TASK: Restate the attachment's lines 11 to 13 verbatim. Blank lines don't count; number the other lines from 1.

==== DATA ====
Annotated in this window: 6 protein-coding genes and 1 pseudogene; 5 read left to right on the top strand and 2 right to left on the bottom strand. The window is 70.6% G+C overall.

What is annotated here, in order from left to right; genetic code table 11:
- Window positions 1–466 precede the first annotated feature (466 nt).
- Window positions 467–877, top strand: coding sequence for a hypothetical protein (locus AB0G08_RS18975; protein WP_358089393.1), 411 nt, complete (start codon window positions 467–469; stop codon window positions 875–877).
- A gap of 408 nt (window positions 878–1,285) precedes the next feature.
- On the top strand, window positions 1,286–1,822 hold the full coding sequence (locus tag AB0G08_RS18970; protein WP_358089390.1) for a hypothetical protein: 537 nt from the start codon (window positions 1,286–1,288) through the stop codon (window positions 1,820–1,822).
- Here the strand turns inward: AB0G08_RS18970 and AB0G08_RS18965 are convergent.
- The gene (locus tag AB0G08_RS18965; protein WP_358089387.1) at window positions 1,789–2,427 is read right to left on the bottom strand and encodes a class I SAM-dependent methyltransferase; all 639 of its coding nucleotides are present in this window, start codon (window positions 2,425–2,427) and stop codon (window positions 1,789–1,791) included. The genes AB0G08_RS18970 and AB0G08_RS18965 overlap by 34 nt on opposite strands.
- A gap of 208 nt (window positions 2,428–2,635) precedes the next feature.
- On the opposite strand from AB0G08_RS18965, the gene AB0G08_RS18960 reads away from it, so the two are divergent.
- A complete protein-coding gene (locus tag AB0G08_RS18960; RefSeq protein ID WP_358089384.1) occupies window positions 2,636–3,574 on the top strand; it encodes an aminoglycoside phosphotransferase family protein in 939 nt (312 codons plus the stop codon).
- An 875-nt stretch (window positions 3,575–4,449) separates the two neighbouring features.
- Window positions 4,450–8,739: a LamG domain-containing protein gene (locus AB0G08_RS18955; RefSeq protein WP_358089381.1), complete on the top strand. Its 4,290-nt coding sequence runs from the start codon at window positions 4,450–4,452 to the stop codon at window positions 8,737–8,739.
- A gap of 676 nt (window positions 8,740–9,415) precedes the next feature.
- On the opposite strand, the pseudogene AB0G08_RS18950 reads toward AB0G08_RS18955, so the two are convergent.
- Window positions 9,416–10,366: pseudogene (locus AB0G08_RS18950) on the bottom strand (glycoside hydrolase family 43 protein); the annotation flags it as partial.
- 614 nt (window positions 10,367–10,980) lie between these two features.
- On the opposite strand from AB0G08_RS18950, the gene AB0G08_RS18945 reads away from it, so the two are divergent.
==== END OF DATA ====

- A complete protein-coding gene (locus tag AB0G08_RS18960; RefSeq protein ID WP_358089384.1) occupies window positions 2,636–3,574 on the top strand; it encodes an aminoglycoside phosphotransferase family protein in 939 nt (312 codons plus the stop codon).
- An 875-nt stretch (window positions 3,575–4,449) separates the two neighbouring features.
- Window positions 4,450–8,739: a LamG domain-containing protein gene (locus AB0G08_RS18955; RefSeq protein WP_358089381.1), complete on the top strand. Its 4,290-nt coding sequence runs from the start codon at window positions 4,450–4,452 to the stop codon at window positions 8,737–8,739.